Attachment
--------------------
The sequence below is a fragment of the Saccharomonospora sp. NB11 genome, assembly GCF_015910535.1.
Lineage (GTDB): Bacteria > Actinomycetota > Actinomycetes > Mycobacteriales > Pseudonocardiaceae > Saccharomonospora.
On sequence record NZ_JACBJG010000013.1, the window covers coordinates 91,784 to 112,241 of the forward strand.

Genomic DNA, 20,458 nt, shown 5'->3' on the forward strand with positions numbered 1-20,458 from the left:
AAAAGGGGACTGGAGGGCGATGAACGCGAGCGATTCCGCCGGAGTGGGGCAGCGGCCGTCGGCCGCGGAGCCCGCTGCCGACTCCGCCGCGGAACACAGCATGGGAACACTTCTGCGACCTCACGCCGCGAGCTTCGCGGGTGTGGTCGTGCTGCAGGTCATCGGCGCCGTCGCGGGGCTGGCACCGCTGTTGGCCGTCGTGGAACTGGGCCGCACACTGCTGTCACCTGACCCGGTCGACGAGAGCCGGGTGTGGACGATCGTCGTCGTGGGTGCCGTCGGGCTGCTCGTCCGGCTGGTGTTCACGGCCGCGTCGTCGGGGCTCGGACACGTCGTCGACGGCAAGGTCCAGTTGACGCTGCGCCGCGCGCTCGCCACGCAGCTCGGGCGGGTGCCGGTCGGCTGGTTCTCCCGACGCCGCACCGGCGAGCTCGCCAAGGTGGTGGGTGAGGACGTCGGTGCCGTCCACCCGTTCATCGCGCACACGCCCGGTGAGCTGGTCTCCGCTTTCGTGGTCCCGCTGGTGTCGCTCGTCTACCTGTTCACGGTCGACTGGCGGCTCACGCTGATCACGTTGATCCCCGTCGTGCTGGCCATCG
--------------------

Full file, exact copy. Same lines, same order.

The sequence below is a fragment of the Saccharomonospora sp. NB11 genome, assembly GCF_015910535.1.
Lineage (GTDB): Bacteria > Actinomycetota > Actinomycetes > Mycobacteriales > Pseudonocardiaceae > Saccharomonospora.
On sequence record NZ_JACBJG010000013.1, the window covers coordinates 91,784 to 112,241 of the forward strand.

Genomic DNA, 20,458 nt, shown 5'->3' on the forward strand with positions numbered 1-20,458 from the left:
AAAAGGGGACTGGAGGGCGATGAACGCGAGCGATTCCGCCGGAGTGGGGCAGCGGCCGTCGGCCGCGGAGCCCGCTGCCGACTCCGCCGCGGAACACAGCATGGGAACACTTCTGCGACCTCACGCCGCGAGCTTCGCGGGTGTGGTCGTGCTGCAGGTCATCGGCGCCGTCGCGGGGCTGGCACCGCTGTTGGCCGTCGTGGAACTGGGCCGCACACTGCTGTCACCTGACCCGGTCGACGAGAGCCGGGTGTGGACGATCGTCGTCGTGGGTGCCGTCGGGCTGCTCGTCCGGCTGGTGTTCACGGCCGCGTCGTCGGGGCTCGGACACGTCGTCGACGGCAAGGTCCAGTTGACGCTGCGCCGCGCGCTCGCCACGCAGCTCGGGCGGGTGCCGGTCGGCTGGTTCTCCCGACGCCGCACCGGCGAGCTCGCCAAGGTGGTGGGTGAGGACGTCGGTGCCGTCCACCCGTTCATCGCGCACACGCCCGGTGAGCTGGTCTCCGCTTTCGTGGTCCCGCTGGTGTCGCTCGTCTACCTGTTCACGGTCGACTGGCGGCTCACGCTGATCACGTTGATCCCCGTCGTGCTGGCCATCG